I have never been fan of sushi, that’s because I am not fond of fish, and raw fish, even more so. My fish palate I have to confess, is a but paralysed, and I prefer eating creatures of the sea that have shells, like prawn, crab, lobster, clam, mussels, abalone, oysters. Basically crustations and molluscs. So when I first spotted sushi in London, I wasn’t too interested in eating balls of rice wrapped in seaweed or, with a blob of raw fish on top, especially Nigirizushi, which looked forbidding to me. Maki or California Rolls, and Uramaki seemed a bit less sinister. After all it looked like a rice roll, stuffed with veggies, which actually suited me.
The first time I found Sushi rolls being passed around at a party in Mumbai was at the erstwhile Rampart Row which used to be run by restaurant owner, Farrokh Khambata. I naturally gravitated towards the veg tempura sushi, cause I knew there would be no fish in there. It was all new to everyone, the rolls were served with dark soya sauce, wasabi and sliced pickled sushi-ginger. They looked like neat little asparagus pakodas wrapped in rice. I could see everyone vigorously swirling fiery wasabi in soya sauce and dunking the rolls and scarfing them down. I too sampled one, and as the sharpness and heat of the wasabi burnt its way up my nostrils, and the saltiness of the soya sauce and the sweet, spicy tanginess of the sliced picked ginger covered my palate I instantly realised that this was the beginning of something new in the life of us Indians.
Sushi, sashimi and Japanese food made a proper boom in Mumbai with the five stars. Wasabi by Morimoto at the Taj Mumbai, Fenix at The Oberoi in Mumbai, Edo at ITC Gardenia Bangalore were the earliest to popularise Japanese food. These restaurants were creating a market in India for Modern Japanese food. It took a little time though. After all Sushi has always been associated with raw fish. And for Indians raw fish is a bit alien, or should I say inimical to our palate. Also very expensive. But we are the “jugadus” of the world and we found a way around that, with the introduction and emphasis on different ingredients in sushi, especially vegetarian ones. Immediately the interest in these Japanese dishes became quite startling. It is after all, food created with an emphasis on fresh, superior ingredients, food that is cooked minimally, so that it can retain its original qualities. Sushi with lettuce leaves, cucumber, asparagus and nori sheets. A far cry from what was to become of sushi in India in the near future.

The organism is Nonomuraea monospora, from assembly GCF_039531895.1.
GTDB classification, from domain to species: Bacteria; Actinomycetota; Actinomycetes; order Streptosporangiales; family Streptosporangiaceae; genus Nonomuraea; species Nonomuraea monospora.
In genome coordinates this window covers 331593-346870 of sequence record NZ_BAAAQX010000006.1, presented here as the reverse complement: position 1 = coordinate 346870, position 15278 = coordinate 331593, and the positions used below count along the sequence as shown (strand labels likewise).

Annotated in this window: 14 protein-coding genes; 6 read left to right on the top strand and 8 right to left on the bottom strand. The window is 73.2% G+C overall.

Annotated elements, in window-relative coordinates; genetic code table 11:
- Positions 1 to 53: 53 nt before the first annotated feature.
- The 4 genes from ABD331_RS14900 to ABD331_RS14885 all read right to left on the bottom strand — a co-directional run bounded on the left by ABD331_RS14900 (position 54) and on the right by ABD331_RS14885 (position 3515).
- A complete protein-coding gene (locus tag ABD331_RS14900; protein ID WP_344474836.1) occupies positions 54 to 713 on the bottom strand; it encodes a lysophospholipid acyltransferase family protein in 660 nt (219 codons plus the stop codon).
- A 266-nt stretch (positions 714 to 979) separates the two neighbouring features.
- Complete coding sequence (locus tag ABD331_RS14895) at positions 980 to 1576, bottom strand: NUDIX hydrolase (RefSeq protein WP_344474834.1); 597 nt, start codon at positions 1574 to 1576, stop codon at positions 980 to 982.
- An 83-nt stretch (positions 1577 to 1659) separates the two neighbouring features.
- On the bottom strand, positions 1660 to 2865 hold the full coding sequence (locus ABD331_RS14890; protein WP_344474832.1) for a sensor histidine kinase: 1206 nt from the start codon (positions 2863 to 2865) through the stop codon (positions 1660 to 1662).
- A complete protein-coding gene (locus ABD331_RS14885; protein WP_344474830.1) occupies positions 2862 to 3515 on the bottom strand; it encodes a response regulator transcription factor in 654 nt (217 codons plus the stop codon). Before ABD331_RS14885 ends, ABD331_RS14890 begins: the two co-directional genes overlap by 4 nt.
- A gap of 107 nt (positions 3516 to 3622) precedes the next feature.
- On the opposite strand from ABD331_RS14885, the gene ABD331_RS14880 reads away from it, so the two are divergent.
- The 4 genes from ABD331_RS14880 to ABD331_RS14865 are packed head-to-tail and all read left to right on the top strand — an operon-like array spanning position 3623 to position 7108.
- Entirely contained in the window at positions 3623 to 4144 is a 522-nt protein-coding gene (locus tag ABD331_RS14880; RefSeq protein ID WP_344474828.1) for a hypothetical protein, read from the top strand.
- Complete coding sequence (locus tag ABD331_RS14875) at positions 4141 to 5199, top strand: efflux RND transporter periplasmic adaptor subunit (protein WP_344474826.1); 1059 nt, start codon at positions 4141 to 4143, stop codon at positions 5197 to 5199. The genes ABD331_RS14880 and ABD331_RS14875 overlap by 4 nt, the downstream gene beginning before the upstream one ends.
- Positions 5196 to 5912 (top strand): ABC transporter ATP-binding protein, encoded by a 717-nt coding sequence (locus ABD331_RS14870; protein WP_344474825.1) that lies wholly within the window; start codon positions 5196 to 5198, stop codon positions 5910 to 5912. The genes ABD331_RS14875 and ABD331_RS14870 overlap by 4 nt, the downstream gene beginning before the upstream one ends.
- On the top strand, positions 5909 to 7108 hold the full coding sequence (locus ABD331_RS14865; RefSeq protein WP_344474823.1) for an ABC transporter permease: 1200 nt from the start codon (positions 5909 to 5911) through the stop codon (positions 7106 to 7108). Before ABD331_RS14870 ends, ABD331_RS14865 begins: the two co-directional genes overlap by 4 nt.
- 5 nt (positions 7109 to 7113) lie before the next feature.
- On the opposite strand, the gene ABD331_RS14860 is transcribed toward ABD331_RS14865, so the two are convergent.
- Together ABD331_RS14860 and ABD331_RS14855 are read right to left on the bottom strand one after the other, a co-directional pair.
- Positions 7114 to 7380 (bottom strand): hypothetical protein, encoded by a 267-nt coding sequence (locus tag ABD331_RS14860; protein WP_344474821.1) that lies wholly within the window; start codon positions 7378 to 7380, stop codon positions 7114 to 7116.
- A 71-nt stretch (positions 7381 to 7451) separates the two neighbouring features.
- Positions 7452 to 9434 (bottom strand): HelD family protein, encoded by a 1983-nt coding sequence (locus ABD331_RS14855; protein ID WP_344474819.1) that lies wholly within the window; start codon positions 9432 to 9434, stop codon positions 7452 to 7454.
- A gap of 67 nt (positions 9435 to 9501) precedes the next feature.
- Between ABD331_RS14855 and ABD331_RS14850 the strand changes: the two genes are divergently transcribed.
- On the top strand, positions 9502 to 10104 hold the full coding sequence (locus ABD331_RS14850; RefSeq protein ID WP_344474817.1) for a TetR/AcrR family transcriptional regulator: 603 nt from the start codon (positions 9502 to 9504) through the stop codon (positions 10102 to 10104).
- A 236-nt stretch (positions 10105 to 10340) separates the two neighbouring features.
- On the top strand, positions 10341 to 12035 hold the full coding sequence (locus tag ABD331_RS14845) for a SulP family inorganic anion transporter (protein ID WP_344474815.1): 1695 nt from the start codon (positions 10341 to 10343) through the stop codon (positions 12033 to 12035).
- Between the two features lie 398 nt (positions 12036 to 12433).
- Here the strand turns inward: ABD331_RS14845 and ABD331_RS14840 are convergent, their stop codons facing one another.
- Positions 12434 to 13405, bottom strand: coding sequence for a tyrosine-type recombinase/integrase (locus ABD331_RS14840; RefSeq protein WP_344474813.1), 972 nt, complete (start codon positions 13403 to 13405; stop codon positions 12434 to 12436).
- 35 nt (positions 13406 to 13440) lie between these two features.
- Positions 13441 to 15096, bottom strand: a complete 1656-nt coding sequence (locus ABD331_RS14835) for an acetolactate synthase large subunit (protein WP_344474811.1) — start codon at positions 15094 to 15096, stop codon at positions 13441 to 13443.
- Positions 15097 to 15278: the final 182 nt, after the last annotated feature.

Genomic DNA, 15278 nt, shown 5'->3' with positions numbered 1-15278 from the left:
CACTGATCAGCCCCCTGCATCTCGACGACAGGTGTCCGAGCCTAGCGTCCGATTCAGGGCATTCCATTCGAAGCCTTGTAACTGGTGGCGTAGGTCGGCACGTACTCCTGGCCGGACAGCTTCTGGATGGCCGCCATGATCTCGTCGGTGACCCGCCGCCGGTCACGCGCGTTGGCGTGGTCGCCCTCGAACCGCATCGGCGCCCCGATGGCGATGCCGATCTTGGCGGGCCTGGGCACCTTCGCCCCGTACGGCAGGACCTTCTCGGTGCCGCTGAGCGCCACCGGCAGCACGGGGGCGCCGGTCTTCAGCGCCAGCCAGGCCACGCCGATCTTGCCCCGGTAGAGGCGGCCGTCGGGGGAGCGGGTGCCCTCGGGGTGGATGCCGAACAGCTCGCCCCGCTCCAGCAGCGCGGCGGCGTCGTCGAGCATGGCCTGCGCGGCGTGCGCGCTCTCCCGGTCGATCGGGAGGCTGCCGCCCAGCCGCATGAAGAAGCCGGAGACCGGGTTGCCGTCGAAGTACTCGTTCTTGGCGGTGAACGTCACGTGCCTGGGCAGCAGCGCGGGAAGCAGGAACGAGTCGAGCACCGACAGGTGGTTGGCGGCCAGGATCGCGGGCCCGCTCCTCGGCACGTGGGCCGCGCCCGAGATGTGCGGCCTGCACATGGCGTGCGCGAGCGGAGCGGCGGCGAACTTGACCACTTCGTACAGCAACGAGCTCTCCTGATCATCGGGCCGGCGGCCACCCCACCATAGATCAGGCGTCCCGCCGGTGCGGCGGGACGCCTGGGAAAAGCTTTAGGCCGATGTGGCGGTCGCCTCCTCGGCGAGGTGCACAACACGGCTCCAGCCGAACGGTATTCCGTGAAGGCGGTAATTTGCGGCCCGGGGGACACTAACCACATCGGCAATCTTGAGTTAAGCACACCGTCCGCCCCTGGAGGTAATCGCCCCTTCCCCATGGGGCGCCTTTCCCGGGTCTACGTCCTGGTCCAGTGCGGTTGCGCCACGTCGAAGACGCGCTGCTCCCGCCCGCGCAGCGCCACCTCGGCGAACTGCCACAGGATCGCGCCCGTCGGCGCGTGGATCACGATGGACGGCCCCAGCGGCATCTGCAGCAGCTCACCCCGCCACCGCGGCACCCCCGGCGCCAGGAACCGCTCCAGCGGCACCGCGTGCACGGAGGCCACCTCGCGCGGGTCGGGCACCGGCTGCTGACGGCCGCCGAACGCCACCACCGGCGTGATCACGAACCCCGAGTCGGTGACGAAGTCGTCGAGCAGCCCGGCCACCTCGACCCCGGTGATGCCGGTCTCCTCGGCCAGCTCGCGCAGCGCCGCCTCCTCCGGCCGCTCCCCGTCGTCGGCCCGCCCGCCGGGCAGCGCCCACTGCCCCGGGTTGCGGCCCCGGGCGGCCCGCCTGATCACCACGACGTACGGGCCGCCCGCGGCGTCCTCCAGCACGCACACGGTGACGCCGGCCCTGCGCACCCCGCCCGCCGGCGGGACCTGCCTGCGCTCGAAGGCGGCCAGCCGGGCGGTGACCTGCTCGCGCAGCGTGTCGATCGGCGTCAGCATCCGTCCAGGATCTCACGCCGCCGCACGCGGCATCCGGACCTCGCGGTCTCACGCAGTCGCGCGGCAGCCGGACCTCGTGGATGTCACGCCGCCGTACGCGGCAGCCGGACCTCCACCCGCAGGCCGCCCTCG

So as with most international food in India, especially in Mumbai, it gets divided into two categories. The people who evolve the cuisine to make it popular; and those who completely transform the cuisine to make it extremely popular. Amongst the first lot, at least in Mumbai, was Farrokh Khambata at his restaurant Umame. He was one of the firsts to create Sushi with an explosion of flavours, yet garnished with familiarity. Relatable and subtly catering to Indian tastes. As the cuisine grew familiar, it was now time to take it back a bit to its original flavours. Enter Nooresha Kably’s outstanding standalone Japanese restaurant in Mumbai called Izumi, San:Qui at the Four Seasons, Mumbai, Vedant Malik’s Mizu and Karan Bane and Seefah run Thai and Japanese Restaurant called Seefah.
And then there are those who literally brought Sushi to the people. So much so that it is no longer Japanese food. It’s a heavenly mixture of hellish flavours. Perfectly suited for the Indian palate, heavily flavoured Sushi like Pa Pa ya, Sushiya, Sushi Junction. You can now actually get roadside Sushi where the menu boasts of Sushi sandwiches, sushi tacos, sushi pita pockets and tandoori sushi with pickle and chutney.
Have you watched the film “Tarla”, about the iconic vegetarian chef, Tarla Dalal? She created the ultimate Indian Sushi… “Dhokla Sushi with carrots”. The base was made of idli strips. These strips are lined with black sesame seeds and coconut on one side, and layered with carrot strips, cheese and koro sambhar powder on the inner side, and then rolled and cut like sushi. This served with Wasabi Mayo Sauce, and green chutney. This was just the beginning. Think dal-pakora sushi with pickled sauce. Dal Chawal Sushi served with chaat masala and lemon achaar. Tandoori Sushi served with mint chutney.
So with achari sushi, paneer tikka sushi, Jain sushi and butter chicken sushi now commonly available, and malai momo and jalebi momo chat becoming popular, I am guessing Chef Masaharu Morimoto, along with rolling sushi is also rolling his eyes.